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Indian Journal of Human Genetics
Medknow Publications on behalf of Indian Society of Human Genetics
ISSN: 0971-6866 EISSN: 1998-362x
Vol. 18, Num. 1, 2012, pp. 9-19

Indian Journal of Human Genetics, Vol. 18, No. 1, January-April, 2012, pp. 9-19

Effect of gene polymorphisms on periodontal diseases

Department of Periodontics, M. R. Ambedkar Dental College and Hospital, Bangalore, Karnataka, India
Correspondence Address:
Fouzia Tarannum
79/13, 5th Cross, Pillanna Garden, 1st Stage, Bangalore - 560 084, Karnataka , India,

Code Number: hg12003

DOI: 10.4103/0971-6866.96638


Periodontal diseases are inflammatory diseases of supporting structures of the tooth. It results in the destruction of the supporting structures and most of the destructive processes involved are host derived. The processes leading to destruction and regeneration of the destroyed tissues are of great interest to both researchers and clinicians. The selective susceptibility of subjects for periodontitis has remained an enigma and wide varieties of risk factors have been implicated for the manifestation and progression of periodontitis. Genetic factors have been a new addition to the list of risk factors for periodontal diseases. With the availability of human genome sequence and the knowledge of the complement of the genes, it should be possible to identify the metabolic pathways involved in periodontal destruction and regeneration. Most forms of periodontitis represent a life-long account of interactions between the genome, behaviour, and environment. The current practical utility of genetic knowledge in periodontitis is limited. The information contained within the human genome can potentially lead to a better understanding of the control mechanisms modulating the production of inflammatory mediators as well as provides potential therapeutic targets for periodontal disease. Allelic variants at multiple gene loci probably influence periodontitis susceptibility.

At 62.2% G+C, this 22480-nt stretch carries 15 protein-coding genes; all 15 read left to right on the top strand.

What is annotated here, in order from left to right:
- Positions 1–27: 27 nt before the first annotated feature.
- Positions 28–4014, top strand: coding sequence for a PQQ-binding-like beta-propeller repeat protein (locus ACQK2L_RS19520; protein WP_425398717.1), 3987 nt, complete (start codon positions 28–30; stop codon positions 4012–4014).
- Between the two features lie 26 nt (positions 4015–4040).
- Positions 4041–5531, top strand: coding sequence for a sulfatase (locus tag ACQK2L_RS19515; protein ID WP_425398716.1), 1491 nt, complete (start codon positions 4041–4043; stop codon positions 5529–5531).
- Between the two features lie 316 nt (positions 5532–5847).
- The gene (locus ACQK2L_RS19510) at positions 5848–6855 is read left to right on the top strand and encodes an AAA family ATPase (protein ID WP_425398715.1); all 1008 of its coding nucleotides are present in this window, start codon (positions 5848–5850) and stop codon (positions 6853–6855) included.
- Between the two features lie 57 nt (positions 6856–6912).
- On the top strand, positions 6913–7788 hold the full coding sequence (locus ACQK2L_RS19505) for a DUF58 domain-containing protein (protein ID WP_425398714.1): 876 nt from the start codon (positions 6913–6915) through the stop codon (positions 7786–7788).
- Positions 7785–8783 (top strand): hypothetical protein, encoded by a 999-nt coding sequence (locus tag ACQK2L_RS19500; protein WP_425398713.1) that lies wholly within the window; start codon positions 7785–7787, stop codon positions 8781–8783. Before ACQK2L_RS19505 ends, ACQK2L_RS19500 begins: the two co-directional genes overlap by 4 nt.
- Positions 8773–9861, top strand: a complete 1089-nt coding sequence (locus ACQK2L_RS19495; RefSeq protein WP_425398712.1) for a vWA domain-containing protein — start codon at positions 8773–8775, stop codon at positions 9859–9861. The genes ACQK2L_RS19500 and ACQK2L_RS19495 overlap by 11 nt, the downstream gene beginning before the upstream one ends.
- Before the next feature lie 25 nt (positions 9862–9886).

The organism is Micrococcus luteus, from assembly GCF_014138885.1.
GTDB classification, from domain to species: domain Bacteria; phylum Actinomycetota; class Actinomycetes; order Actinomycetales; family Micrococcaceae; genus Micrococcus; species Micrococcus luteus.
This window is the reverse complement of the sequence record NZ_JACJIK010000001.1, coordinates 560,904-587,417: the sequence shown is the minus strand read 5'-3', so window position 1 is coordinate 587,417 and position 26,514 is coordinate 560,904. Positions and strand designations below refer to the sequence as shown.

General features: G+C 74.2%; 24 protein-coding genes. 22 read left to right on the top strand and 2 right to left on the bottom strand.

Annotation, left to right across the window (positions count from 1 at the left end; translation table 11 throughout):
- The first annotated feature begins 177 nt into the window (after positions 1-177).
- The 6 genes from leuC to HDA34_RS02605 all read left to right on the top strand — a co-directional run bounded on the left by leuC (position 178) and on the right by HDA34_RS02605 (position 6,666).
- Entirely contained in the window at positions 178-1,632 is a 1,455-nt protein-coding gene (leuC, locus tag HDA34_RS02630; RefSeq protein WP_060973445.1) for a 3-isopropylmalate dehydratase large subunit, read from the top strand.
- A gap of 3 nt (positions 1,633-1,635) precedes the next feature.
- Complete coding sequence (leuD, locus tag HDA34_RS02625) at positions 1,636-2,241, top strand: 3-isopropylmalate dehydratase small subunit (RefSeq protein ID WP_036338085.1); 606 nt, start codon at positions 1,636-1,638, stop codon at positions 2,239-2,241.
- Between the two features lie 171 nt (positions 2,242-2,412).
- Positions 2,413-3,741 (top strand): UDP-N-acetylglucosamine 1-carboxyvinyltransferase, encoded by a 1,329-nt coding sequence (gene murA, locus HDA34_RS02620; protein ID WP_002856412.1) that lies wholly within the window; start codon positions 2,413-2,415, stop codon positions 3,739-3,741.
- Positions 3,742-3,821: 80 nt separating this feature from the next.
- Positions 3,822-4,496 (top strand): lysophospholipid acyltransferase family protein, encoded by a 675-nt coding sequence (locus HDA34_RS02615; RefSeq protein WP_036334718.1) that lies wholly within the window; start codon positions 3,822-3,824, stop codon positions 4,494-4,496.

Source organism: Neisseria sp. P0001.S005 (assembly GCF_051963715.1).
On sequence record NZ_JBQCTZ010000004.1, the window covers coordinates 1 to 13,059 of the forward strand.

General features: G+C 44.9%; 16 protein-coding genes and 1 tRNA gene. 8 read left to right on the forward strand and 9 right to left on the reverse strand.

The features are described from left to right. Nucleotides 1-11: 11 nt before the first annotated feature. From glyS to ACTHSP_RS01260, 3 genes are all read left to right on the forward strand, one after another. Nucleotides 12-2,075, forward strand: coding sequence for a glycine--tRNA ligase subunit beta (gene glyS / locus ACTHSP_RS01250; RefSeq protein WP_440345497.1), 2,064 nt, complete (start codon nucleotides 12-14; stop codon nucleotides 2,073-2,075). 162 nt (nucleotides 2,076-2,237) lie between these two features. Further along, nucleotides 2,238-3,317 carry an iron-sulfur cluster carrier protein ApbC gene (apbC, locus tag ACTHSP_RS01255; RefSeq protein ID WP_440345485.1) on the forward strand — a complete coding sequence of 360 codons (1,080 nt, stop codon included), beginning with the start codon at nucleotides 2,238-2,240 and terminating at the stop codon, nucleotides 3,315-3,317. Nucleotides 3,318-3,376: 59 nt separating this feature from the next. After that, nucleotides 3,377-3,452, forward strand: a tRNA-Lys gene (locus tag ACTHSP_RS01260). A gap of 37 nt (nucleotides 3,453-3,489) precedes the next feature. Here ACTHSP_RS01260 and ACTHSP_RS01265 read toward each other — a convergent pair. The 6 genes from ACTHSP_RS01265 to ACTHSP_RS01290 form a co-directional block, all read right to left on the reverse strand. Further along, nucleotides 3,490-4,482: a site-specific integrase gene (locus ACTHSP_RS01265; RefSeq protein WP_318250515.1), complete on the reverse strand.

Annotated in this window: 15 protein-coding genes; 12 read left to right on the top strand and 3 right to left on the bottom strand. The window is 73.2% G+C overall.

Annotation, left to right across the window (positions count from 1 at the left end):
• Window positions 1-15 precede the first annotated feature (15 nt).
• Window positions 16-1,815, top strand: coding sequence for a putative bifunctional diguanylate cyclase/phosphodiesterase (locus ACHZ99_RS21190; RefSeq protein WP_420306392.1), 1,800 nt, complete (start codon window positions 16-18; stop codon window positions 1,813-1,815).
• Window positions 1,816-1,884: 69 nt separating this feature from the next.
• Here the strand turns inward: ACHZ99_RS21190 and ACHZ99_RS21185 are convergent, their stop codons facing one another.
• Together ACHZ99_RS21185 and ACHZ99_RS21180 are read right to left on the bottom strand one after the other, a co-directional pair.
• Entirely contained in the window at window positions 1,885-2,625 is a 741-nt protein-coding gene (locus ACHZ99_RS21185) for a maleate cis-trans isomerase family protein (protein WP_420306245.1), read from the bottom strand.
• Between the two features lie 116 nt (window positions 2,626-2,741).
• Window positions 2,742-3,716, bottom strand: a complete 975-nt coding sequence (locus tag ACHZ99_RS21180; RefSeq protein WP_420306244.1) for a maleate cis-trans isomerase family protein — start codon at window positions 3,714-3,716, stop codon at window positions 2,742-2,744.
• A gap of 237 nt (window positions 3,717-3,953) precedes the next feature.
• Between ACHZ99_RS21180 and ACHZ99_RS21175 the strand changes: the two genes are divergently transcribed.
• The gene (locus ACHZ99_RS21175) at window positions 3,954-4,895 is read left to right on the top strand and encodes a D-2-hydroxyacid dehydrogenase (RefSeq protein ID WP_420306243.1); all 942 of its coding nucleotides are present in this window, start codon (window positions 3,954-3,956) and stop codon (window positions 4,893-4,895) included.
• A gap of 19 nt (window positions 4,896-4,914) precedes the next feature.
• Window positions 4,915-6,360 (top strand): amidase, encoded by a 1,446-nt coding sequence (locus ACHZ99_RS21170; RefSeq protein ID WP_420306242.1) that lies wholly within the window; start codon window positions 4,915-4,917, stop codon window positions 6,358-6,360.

Keywords: Genes, periodontal disease, polymorphisms


Periodontal disease is an infectious disease of the structures surrounding the tooth, which results from complex interactions between plaque microorganisms and host immune system. It is one of the most prevalent diseases affecting the mankind. Yet surprisingly a small percentage of people develop periodontitis, which is characterised by irreversible destruction of periodontal tissues. The selective susceptibility of subjects for periodontitis has remained an enigma and wide varieties of risk factors have been implicated for the manifestation and progression of periodontitis. These include microbial composition of plaque tooth-associated factors subject characteristics, social and behavioural factors, systemic and genetic factors.

In the recent years, the greatest of feats in biological sciences that is deciphering of human genome has given a new dimension to our understanding of various chronic immuno-inflammatory diseases, including periodontal disease. This has opened up new vistas of research in the field of medicine and dentistry. There is an exponential increase in the number of reports implicating an association between genes, genetic polymorphisms, and progression of periodontal disease.

Genetic factors are known to influence inflammatory and immune responses in periodontitis. As the immune system plays a crucial role in the pathogenesis of periodontitis, researchers have concentrated on the identification of genetic polymorphisms in several aspects of immunity. Allelic variants at multiple gene loci probably influence periodontitis susceptibility. The effects of some of these genetic variants may be large and of clinical significance, while the effects of others are probably minor and not clinically significant.

Genetic Disease Paradigms

Most human diseases have a genetic component to the etiology. The manner and extent to which genetic factors contribute to disease have important implications for identifying the genetic basis of aetiology and for utilizing this information for the diagnosis and treatment of the disease. Genetic diseases have been broadly classified into two groups: simple mendelian diseases and complex diseases. [1]

Simple mendelian diseases (monogenic disorders)

These are caused by a mutation in a single gene and are referred to as single gene (major gene effect) disorders. Inheritance patterns are autosomal dominant or of the autosomal recessive type. Severe periodontitis presents as part of the clinical manifestations of several monogenetic syndromes and the gene mutation and biochemical defect are known for many of these conditions. Various syndromes, which have periodontal disease manifestations as part of syndromic manifestations are Papillon Lefevre syndrome, Chediak-Higashi syndrome, Ehler-Danlos syndrome, cyclic neutropenia, and leukocyte adhesion deficiency. [1] Hereditary gingival fibromatosis is found to be associated with a mutation in the SOS (Son of Sevenless) gene. [2] The significance of these conditions is that they clearly demonstrate that a genetic mutation at a single locus can impart susceptibility to periodontitis.